Addiction is incurable, irreversible, and ultimately fatal.

Today, there are no effective cures, only management of the symptoms to prevent an acute episode. Complete abstinence from mind altering chemicals, including alcohol, is necessary if the addict is to return to a "normal" life. Addiction is fatal; it actually wants to kill its host. It waits in the wings to consume the addict's life; give it the opportunity and death is eminent.

As with any other chronic disease, anyone can develop the disease of addiction. The signs and symptoms are not readily apparent in the early stages. There is a genetic element that predisposes an individual to this disease, but this genetic loading does not guarantee the development of addiction. Anyone who is exposed to mind altering substances is at risk for this disease.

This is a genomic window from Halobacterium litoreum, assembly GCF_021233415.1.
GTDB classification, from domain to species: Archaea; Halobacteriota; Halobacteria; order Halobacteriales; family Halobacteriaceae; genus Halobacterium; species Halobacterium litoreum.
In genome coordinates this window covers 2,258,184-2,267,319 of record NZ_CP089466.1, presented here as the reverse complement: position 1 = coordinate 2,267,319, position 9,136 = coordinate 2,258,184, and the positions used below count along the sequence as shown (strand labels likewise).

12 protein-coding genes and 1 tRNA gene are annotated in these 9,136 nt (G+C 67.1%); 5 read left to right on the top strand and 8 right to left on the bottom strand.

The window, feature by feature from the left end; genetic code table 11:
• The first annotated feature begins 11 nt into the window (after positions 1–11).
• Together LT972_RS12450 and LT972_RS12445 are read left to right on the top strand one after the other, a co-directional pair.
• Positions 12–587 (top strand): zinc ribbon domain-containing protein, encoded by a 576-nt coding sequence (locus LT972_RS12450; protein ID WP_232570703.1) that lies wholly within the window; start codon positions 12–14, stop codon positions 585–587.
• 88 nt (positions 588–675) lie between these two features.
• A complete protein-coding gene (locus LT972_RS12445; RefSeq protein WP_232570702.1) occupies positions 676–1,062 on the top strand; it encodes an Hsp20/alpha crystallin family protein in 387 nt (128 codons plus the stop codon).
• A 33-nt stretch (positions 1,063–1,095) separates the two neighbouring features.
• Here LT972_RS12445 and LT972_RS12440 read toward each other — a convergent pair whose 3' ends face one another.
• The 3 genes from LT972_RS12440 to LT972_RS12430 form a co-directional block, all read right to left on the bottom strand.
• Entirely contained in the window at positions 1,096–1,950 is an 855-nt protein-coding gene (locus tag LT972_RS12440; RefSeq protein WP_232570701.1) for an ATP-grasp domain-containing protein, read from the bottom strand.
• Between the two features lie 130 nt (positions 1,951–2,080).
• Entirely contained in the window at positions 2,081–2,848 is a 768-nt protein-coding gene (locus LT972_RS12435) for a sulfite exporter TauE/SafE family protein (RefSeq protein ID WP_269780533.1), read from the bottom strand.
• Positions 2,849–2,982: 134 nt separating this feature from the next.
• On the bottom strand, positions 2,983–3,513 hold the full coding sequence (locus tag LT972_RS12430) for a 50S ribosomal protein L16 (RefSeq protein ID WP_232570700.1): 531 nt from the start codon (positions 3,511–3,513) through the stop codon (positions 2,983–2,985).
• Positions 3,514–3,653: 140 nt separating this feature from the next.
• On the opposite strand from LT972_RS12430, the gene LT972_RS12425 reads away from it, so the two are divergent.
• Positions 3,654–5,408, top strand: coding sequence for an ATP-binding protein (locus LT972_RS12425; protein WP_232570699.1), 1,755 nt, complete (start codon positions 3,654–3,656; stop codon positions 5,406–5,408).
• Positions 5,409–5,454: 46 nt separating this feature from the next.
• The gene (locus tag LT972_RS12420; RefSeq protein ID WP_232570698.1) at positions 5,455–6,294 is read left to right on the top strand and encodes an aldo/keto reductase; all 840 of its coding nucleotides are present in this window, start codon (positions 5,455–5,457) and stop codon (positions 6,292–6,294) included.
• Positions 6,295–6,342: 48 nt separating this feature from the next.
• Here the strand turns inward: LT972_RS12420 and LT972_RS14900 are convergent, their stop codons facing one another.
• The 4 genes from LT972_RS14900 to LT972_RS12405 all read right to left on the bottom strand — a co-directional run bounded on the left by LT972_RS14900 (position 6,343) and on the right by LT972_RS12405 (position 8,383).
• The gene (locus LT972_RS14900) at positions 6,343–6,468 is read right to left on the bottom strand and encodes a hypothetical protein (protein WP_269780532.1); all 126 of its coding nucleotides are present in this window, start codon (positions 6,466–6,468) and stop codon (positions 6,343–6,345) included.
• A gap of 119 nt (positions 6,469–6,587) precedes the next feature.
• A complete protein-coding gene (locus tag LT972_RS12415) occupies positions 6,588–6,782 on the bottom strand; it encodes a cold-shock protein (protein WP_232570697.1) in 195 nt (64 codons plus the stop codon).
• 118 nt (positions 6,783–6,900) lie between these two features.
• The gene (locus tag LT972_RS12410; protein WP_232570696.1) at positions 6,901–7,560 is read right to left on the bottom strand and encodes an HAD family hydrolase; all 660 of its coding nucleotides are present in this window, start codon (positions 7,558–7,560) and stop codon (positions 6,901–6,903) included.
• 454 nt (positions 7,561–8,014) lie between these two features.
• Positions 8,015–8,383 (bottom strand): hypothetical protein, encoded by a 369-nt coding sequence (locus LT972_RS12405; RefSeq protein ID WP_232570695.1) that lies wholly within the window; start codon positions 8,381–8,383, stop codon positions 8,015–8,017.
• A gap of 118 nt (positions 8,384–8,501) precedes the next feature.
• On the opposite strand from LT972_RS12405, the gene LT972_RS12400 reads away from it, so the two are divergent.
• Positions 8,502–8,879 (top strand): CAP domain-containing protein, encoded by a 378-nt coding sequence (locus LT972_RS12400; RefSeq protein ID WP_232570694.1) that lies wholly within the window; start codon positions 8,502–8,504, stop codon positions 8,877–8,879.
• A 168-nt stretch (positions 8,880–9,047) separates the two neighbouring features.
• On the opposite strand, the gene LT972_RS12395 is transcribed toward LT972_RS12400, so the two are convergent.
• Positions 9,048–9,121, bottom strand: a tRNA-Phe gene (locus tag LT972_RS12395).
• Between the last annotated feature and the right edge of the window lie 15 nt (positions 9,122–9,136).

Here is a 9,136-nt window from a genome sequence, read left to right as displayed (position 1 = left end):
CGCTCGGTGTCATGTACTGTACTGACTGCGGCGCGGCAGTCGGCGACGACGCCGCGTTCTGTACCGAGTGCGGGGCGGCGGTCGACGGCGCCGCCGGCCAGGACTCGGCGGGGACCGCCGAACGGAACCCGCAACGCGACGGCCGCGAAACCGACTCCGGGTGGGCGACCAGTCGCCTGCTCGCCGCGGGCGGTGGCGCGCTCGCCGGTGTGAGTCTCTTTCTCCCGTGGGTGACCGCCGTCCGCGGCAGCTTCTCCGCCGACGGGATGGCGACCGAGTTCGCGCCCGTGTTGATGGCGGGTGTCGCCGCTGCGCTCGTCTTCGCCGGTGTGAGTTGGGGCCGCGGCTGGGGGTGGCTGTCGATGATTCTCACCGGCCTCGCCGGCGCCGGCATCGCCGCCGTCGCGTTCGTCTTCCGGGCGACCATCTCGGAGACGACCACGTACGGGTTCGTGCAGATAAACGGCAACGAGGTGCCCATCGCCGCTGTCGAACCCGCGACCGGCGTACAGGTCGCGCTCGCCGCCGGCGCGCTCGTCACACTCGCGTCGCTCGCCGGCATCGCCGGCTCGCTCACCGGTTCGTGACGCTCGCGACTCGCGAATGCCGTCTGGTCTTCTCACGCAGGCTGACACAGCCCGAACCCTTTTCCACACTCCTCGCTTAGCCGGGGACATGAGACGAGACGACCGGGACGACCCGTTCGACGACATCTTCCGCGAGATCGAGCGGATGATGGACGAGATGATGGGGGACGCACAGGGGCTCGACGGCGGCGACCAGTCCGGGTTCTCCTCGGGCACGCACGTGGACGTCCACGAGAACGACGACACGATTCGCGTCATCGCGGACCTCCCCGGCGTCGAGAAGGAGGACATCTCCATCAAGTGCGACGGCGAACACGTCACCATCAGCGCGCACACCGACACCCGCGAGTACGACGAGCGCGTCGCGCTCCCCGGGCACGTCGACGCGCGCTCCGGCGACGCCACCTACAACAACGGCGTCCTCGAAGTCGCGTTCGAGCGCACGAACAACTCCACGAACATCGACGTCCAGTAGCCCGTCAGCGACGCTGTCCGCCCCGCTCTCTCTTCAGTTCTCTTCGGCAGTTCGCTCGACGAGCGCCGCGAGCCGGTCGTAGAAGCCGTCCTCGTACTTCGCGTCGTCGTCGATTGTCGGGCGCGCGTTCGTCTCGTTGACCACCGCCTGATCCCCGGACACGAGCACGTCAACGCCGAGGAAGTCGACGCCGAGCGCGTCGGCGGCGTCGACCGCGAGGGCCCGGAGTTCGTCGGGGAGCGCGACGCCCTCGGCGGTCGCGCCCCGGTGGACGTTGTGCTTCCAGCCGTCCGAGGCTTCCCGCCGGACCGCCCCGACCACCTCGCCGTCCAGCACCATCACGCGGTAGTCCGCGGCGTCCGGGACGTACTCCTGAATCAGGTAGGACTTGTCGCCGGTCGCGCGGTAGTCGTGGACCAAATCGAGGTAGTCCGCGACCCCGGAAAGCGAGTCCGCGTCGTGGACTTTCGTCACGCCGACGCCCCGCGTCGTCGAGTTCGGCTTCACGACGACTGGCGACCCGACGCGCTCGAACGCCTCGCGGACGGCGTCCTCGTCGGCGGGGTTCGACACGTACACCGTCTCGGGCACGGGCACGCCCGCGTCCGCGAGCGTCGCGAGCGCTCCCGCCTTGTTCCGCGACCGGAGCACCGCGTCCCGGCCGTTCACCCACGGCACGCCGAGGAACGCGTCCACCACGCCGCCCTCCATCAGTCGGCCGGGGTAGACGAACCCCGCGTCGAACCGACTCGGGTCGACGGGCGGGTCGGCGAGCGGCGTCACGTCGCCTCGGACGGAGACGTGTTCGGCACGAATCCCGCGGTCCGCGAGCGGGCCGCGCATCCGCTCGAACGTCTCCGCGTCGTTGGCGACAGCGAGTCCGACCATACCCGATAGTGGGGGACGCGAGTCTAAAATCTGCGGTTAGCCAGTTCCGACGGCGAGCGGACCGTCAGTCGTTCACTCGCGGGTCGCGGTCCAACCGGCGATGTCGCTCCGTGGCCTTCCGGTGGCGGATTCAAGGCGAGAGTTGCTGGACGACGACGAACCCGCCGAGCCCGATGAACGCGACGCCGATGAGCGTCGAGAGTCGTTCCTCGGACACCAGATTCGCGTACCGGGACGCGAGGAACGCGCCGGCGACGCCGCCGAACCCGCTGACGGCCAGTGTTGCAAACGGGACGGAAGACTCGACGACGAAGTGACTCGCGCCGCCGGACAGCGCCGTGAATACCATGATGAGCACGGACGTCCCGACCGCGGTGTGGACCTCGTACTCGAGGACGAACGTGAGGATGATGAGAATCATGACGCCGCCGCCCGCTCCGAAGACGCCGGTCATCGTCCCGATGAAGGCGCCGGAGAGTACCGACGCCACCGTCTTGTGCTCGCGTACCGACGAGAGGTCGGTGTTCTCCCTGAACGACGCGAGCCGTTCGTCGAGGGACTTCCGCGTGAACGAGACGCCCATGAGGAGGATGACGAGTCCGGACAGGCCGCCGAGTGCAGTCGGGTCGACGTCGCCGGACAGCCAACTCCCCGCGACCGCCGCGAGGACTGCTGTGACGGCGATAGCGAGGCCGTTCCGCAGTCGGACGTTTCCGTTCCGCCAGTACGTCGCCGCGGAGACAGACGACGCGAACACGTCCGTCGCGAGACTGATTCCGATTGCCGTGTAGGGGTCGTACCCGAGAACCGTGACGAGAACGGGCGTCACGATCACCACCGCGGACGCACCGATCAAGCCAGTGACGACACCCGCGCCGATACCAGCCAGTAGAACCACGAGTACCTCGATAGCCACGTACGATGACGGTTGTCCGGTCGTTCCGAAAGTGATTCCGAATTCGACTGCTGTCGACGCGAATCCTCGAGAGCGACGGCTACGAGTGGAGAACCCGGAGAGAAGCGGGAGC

The Impaired Nurse

Nurses have a higher predisposition for chemical addiction than the general population. As nurses, we believe that drugs really do work, so why not for us? We self diagnose and self medicate and believe that a pill or an injection will readily relieve pain and suffering because we see that it does every day. Erroneously, we believe that because we are educated about medications we are not as susceptible to abusing them. We have ready access to narcotics, and, as the Board's attorney puts it, we have the keys to the candy store.